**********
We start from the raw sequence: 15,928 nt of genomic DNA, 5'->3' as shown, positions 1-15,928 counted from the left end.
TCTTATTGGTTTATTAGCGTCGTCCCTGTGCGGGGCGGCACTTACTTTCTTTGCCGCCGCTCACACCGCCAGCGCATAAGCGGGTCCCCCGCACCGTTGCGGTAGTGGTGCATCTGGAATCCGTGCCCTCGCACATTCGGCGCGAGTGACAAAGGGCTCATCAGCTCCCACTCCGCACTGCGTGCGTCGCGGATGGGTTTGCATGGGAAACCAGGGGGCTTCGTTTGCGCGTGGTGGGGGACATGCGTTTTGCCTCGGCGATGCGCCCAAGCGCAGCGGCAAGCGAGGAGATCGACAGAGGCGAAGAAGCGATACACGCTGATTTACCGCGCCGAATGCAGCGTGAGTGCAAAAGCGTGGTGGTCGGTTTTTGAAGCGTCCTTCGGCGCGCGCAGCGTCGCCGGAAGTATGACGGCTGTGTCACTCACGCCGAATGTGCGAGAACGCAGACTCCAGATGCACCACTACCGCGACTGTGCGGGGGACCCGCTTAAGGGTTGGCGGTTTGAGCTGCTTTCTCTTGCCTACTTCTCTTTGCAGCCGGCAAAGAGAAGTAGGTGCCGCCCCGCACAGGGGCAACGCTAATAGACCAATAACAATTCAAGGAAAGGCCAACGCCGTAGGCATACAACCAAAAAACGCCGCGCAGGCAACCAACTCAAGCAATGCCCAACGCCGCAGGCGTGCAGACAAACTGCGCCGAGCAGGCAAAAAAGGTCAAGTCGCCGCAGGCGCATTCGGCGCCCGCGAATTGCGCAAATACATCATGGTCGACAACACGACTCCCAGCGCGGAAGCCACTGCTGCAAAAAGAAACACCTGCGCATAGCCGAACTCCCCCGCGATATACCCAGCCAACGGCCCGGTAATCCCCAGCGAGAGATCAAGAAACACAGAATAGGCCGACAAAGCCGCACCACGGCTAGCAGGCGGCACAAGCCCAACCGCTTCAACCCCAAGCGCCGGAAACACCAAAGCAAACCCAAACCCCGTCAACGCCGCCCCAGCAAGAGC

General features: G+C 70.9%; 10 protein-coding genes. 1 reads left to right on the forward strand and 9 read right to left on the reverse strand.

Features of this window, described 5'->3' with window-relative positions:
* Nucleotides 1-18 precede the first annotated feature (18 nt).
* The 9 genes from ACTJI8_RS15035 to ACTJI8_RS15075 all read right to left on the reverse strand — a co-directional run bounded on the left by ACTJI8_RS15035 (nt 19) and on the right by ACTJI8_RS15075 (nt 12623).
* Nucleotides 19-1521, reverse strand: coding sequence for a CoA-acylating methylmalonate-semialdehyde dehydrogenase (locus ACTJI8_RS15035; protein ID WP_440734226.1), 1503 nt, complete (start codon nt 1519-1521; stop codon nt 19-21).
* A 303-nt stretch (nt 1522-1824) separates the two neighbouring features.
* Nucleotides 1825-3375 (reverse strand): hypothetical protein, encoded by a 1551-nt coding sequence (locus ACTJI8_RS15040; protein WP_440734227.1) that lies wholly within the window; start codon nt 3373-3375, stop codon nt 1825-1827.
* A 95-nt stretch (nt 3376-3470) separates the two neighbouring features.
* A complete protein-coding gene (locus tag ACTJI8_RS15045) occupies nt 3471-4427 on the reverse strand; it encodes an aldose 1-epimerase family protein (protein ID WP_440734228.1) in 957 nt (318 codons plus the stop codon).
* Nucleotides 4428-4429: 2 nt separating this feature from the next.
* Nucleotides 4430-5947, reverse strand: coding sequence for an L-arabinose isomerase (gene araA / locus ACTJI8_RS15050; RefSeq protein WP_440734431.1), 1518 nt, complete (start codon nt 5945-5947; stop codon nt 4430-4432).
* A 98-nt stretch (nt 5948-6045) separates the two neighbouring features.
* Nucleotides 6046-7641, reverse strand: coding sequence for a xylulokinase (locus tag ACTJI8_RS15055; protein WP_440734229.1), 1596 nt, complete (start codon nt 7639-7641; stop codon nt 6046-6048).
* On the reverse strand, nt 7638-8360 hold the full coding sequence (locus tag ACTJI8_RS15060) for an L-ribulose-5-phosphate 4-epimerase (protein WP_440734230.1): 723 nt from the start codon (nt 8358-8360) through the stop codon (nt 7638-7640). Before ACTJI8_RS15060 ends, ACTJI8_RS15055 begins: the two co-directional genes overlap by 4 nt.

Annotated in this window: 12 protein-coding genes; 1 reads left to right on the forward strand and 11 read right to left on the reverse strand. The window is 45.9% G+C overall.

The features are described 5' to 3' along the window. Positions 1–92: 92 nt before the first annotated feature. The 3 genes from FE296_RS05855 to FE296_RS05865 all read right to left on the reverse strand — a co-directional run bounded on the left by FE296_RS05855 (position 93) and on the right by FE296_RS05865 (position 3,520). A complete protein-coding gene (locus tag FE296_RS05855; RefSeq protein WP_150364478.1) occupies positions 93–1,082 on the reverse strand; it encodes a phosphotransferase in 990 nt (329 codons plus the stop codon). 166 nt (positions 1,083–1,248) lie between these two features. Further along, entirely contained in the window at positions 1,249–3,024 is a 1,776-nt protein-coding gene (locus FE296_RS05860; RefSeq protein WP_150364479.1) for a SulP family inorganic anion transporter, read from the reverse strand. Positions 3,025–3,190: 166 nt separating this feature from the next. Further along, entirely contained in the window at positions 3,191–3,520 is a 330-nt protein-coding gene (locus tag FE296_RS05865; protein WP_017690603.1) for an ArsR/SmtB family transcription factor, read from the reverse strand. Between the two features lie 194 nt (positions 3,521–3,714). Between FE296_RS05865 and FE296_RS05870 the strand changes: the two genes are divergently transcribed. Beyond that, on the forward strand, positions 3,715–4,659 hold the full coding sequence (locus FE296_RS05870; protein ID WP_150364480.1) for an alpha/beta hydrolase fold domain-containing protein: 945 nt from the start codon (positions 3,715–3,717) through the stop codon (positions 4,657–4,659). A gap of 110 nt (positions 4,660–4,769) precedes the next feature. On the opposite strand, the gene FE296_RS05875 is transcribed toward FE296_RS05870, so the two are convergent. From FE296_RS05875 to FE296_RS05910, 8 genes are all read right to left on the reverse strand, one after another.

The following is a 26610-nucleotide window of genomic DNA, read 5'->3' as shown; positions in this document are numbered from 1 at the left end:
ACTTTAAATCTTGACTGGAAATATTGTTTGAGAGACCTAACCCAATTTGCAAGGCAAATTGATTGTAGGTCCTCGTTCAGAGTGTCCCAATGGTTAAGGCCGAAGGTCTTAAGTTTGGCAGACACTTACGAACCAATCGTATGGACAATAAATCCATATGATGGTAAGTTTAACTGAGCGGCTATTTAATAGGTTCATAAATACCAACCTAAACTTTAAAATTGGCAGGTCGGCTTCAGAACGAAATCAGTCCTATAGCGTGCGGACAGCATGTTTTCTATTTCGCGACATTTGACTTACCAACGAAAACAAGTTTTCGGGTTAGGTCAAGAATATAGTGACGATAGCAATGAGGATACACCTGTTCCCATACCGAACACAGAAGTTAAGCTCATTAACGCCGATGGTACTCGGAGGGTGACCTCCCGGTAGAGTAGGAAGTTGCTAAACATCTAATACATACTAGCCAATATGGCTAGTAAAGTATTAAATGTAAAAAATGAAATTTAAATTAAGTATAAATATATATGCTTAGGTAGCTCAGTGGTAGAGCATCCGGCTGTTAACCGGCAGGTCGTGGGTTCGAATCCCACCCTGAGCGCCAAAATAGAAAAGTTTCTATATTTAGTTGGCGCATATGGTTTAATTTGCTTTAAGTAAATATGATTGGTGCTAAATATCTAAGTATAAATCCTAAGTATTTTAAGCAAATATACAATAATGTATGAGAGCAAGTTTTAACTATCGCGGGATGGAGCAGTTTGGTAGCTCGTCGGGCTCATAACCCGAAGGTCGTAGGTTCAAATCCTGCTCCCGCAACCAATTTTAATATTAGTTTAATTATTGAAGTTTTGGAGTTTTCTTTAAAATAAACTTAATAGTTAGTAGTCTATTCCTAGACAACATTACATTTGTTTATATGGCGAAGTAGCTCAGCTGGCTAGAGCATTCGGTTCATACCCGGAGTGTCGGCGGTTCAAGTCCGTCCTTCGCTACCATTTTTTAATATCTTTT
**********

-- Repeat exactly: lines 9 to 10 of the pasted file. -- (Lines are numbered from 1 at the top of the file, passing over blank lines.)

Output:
* Nucleotides 1825-3375 (reverse strand): hypothetical protein, encoded by a 1551-nt coding sequence (locus ACTJI8_RS15040; protein WP_440734227.1) that lies wholly within the window; start codon nt 3373-3375, stop codon nt 1825-1827.
* A 95-nt stretch (nt 3376-3470) separates the two neighbouring features.